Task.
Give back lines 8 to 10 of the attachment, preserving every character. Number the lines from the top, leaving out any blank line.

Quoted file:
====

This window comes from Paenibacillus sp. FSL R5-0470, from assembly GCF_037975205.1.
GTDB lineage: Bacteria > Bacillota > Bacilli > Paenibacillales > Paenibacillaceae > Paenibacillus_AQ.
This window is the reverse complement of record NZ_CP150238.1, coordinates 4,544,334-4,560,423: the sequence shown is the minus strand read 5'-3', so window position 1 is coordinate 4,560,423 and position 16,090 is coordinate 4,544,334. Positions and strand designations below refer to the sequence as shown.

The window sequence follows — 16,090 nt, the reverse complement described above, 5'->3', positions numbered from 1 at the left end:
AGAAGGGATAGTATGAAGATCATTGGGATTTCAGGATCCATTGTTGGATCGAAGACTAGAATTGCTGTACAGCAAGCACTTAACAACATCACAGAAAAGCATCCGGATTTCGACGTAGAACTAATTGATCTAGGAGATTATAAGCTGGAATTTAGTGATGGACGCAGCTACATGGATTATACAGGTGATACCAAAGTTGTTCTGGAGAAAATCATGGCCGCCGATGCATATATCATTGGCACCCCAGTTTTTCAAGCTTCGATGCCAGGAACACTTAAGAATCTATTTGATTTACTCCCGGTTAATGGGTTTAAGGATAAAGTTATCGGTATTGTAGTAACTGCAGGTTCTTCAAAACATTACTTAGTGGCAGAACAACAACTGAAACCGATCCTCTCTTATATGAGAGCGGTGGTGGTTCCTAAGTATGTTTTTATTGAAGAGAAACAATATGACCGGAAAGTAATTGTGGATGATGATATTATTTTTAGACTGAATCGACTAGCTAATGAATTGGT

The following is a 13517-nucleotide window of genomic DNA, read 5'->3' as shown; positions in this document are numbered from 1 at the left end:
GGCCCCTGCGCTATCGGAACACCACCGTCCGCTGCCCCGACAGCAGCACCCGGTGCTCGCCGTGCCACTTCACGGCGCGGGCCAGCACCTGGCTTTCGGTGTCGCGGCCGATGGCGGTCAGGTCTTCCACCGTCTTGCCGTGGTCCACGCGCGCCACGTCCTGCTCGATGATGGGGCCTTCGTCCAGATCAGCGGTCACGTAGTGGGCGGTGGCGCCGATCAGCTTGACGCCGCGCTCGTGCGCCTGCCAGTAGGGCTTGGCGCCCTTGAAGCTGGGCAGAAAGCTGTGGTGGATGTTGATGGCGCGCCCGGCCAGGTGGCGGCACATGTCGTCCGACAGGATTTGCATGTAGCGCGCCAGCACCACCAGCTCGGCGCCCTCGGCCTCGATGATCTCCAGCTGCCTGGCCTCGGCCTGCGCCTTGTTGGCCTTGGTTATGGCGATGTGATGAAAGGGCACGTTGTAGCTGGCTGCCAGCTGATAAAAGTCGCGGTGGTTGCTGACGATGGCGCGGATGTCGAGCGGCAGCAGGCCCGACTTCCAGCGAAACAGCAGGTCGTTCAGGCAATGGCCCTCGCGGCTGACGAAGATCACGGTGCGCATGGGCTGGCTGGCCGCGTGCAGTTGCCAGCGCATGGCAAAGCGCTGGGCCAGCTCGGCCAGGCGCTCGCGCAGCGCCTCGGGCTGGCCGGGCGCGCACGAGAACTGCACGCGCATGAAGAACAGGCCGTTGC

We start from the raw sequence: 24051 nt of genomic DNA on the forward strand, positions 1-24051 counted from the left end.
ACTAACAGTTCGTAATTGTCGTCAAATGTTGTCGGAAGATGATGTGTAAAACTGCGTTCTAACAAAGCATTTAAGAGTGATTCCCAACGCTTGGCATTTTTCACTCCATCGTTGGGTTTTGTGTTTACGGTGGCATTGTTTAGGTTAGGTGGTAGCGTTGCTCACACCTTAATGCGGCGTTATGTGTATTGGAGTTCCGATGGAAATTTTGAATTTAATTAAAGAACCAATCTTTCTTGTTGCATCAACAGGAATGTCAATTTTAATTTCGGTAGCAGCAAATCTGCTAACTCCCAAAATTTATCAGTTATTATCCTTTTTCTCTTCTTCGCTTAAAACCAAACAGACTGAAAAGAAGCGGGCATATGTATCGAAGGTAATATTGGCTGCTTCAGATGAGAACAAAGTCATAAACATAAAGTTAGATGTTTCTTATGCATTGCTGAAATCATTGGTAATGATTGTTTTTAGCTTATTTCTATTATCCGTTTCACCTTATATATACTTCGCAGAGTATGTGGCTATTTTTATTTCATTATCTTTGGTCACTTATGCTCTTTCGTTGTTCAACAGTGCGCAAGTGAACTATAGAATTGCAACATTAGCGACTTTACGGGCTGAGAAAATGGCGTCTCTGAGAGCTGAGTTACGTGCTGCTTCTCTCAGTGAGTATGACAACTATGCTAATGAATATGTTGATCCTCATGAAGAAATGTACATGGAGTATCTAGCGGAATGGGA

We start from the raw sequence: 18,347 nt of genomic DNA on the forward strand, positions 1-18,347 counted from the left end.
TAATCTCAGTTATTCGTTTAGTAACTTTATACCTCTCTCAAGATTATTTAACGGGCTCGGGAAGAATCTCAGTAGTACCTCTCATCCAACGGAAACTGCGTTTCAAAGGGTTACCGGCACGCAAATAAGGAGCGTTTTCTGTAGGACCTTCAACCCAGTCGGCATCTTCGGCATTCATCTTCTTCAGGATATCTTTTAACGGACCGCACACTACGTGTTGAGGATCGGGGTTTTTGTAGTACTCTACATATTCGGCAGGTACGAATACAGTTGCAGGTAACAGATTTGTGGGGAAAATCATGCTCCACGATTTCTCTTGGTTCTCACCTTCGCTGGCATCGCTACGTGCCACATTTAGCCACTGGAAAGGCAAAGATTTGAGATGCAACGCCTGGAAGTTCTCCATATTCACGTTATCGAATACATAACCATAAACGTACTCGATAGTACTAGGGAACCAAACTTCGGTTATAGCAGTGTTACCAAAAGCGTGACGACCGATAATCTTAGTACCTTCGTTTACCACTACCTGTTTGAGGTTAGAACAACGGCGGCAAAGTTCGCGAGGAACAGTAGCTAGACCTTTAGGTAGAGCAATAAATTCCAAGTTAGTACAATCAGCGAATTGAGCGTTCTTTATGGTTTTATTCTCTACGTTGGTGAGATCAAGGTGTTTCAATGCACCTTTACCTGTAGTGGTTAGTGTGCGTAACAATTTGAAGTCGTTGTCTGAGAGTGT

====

We start from the raw sequence: 24051 nt of genomic DNA on the forward strand, positions 1-24051 counted from the left end.
ACTAACAGTTCGTAATTGTCGTCAAATGTTGTCGGAAGATGATGTGTAAAACTGCGTTCTAACAAAGCATTTAAGAGTGATTCCCAACGCTTGGCATTTTTCACTCCATCGTTGGGTTTTGTGTTTACGGTGGCATTGTTTAGGTTAGGTGGTAGCGTTGCTCACACCTTAATGCGGCGTTATGTGTATTGGAGTTCCGATGGAAATTTTGAATTTAATTAAAGAACCAATCTTTCTTGTTGCATCAACAGGAATGTCAATTTTAATTTCGGTAGCAGCAAATCTGCTAACTCCCAAAATTTATCAGTTATTATCCTTTTTCTCTTCTTCGCTTAAAACCAAACAGACTGAAAAGAAGCGGGCATATGTATCGAAGGTAATATTGGCTGCTTCAGATGAGAACAAAGTCATAAACATAAAGTTAGATGTTTCTTATGCATTGCTGAAATCATTGGTAATGATTGTTTTTAGCTTATTTCTATTATCCGTTTCACCTTATATATACTTCGCAGAGTATGTGGCTATTTTTATTTCATTATCTTTGGTCACTTATGCTCTTTCGTTGTTCAACAGTGCGCAAGTGAACTATAGAATTGCAACATTAGCGACTTTACGGGCTGAGAAAATGGCGTCTCTGAGAGCTGAGTTACGTGCTGCTTCTCTCAGTGAGTATGACAACTATGCTAATGAATATGTTGATCCTCATGAAGAAATGTACATGGAGTATCTAGCGGAATGGGA

We start from the raw sequence: 18,347 nt of genomic DNA on the forward strand, positions 1-18,347 counted from the left end.